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I'm considering the diffraction problem described in section 3.16 of "Linear and quasilinear elliptic equations" of Ladyzhenskaya and Uraltseva (1968). Let $\Omega$ be an open bounded subset in $\mathbb{R}^n$, and suppose the surface $\Gamma$ partition $\Omega$ into sub-regions $\Omega_1$ and $\Omega_2$ where $\Omega = \Omega_1 \cup \Omega_2$. For simplicity, I assume $\Gamma$ to be the surface $\{x_n=0\}$. Now suppose $u(x)$ satisfies the following condition in $\Omega_1$ and $\Omega_2$ \begin{equation} Lu \equiv \partial_{x_i} (a^{ij}(x) \partial_{x_j}u) + b^i(x) \partial_{x_i}u + c(x) u = f(x) \quad (16.1) \end{equation} and the conditions \begin{equation} u|_{\partial\Omega} = 0, \quad [u]|_\Gamma = 0, \quad \left.\left[ \frac{\partial u}{\partial N} \right]\right|_\Gamma = 0 \quad (16.3) \end{equation} on $\partial\Omega$ and $\Gamma$.

Here the symbol $[v]|_\Gamma$ denotes the jump in the function $v$ as it crosses $\Gamma$. Also, $\displaystyle \left.\frac{\partial u}{\partial N} \right|_\Gamma = a^{ij} (\partial_{x_j}u) \cos(n, x_i)$, where $n$ is the normal to $\Gamma$.

$u \in H^1_0(\Omega)$ is a weak solution of the problem (16.1) and (16.3) if $u$ satisfies \begin{equation} \int_\Omega \left[ a^{ij}(\partial_{x_j}u) (\partial_{x_i}v) -b^i (\partial_{x_i}u) v - cuv \right] \,dx = - \int_\Omega fv \,dx \quad (16.5) \end{equation} for all $v \in H^1_0(\Omega)$. Assume boundedness of the coefficients $a^{ij}, \partial_{x_k}a^{ij}, b^i, c$, the uniformly elliptic condition, and $f \in L^{q/2}(\Omega)$ for $q > n$.

Suppose we already showed $u \in H^2(\Omega_i)$. In (16.5), take $v(x) = \partial_{x_s} \eta$ for $s \le n-1$, where $\eta$ is a sufficiently smooth function with compact support in $K_\rho$, where $K_\rho$ is a sphere inside $\Omega$ with center on $\Gamma$. Let $\Gamma_1 := K_\rho \cap \Gamma$.

Substituting into (16.5) and integrating by parts we get \begin{equation} \int_\Omega \left[ a^{ij} (\partial_{x_s}\partial_{x_j}u) (\partial_{x_i}\eta) + \partial_{x_s} a^{ij} (\partial_{x_j}u) (\partial_{x_i}\eta) + b^i (\partial_{x_i}u) (\partial_{x_s}\eta) + cu(\partial_{x_s}\eta) \right] \,dx = \int_\Omega f (\partial_{x_s} \eta) \,dx. \quad (16.13) \end{equation} The author stated "On the basis of the conditions (16.13), we have $\left.[\partial_{x_s}u] \right|_{\Gamma_1} = 0$ for $s \le n-1$.

I don't understand why it is the case. I'm new to this type and really want to understand it.

Thank you.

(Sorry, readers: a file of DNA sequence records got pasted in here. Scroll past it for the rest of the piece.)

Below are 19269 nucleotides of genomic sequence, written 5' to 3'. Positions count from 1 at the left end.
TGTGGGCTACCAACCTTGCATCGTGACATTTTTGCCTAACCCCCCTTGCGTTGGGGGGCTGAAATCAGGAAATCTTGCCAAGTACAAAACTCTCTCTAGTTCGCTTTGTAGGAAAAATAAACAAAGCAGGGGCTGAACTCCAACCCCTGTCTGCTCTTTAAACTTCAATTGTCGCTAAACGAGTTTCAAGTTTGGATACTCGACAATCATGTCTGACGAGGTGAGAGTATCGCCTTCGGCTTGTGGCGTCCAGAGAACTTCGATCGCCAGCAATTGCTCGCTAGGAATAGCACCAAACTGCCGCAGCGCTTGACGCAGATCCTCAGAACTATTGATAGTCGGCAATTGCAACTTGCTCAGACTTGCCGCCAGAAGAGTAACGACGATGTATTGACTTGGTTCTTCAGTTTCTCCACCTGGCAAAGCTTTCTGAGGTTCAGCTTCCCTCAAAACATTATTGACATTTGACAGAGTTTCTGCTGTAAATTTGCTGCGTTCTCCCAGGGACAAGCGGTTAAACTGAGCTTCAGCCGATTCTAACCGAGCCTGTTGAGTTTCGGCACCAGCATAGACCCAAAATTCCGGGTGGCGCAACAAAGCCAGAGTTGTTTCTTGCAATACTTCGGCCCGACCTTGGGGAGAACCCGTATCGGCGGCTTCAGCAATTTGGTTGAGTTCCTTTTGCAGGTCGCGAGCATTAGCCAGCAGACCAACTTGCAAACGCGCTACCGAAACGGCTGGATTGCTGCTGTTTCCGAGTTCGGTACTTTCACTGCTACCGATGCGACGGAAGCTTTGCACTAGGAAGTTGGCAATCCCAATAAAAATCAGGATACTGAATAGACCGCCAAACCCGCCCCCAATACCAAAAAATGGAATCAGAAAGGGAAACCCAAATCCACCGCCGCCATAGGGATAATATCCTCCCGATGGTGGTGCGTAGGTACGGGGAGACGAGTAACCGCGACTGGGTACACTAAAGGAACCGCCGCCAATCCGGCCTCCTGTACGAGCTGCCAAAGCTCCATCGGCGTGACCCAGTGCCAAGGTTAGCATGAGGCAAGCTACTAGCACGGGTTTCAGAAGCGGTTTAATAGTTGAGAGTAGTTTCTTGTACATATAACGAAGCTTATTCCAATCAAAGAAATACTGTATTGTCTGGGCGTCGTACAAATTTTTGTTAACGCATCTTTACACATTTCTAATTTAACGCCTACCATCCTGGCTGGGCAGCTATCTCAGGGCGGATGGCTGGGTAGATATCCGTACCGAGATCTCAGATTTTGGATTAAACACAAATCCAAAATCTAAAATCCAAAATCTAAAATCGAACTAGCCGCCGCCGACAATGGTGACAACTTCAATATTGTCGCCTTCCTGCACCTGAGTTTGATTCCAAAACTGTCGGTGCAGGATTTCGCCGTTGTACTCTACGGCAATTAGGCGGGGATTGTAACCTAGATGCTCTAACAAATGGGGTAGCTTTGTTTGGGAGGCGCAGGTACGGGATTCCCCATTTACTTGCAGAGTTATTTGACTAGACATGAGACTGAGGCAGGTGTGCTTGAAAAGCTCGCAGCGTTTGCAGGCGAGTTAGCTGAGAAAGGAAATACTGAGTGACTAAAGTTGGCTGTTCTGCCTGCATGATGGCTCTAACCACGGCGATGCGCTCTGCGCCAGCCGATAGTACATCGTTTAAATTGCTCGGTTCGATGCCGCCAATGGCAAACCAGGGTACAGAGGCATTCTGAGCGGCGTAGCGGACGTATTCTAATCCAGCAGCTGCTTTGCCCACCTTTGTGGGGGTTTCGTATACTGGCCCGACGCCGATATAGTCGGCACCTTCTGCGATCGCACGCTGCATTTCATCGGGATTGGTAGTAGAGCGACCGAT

EDIT: Following John Jiang's comment, I did the computation out. Substituting $v = \partial_{x_s} \eta$ into (16.5) and integrating by parts the first term, we get (justifying derivatives of $u$ makes sense) \begin{equation} \int_{K_\rho} \left[ -\partial_{x_s}(a^{ij}\partial_{x_j}u)(\partial_{x_i}\eta) - b^i(\partial_{x_i}u)(\partial_{x_s}\eta) - cu(\partial_{x_s}\eta) \right] \,dx + \int_{\Gamma_1} \big[a^{ij}(\partial_{x_j}u)(\partial_{x_i}\eta)\big]\Big|_\Gamma \,dS = -\int_{K_\rho} f(\partial_{x_s}\eta) dx. \end{equation} The integral over $\Gamma_1$ vanishes by the hypothesis that $\displaystyle \left.\left[ \frac{\partial u}{\partial N} \right]\right|_\Gamma = 0$. However, I haven't seen why the tangential derivatives of $u$ across $\Gamma_1$, $[\partial_{x_s}u]|_{\Gamma_1}$ must be 0.

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You can exchange the partial derivatives on $\nu = \partial_{x_s} \eta$. Taking one partial of $u$ is allowed in the whole $\Omega$ since $u \in H^1_0(\Omega) \subset W^1_0(\Omega)$. So $\partial_{x_s} u$ makes sense there. Mixed second partials of $u$ are justified by equation 16.10, which you didn't mention; it's established by assuming $u$ to be a solution of the original equation 16.1 satisfying condition 16.3. I believe 16.10 alone tells you there is no gap of $u$ across $\Gamma$. This is of course in the almost sure sense since $u$ is an equivalence class of functions. Any gap of positive measure in $\Gamma$ would show up as a boundary term upon integration by parts. For the simplest situation refer to this. I encourage you to write down the details carefully.

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  • $\begingroup$ I added the details into my question, but I haven't seen why the tangential derivatives of $u$ across $\Gamma$ must be 0. Can you please elaborate more? Also, there is no gap of $u$ across $\Gamma$ by the hypothesis, isn't it? $\endgroup$ – dh16 Mar 20 '16 at 16:48
  • $\begingroup$ If you exchange partial derivative with respect to s and j, if there is a gap in $\partial_s u$ across $\Gamma$, how do you make sense of its derivative with respect to $n$? $\endgroup$ – John Jiang Mar 20 '16 at 22:02
  • $\begingroup$ By gap of u I meant gap of $\partial_s u$. $\endgroup$ – John Jiang Mar 20 '16 at 22:03

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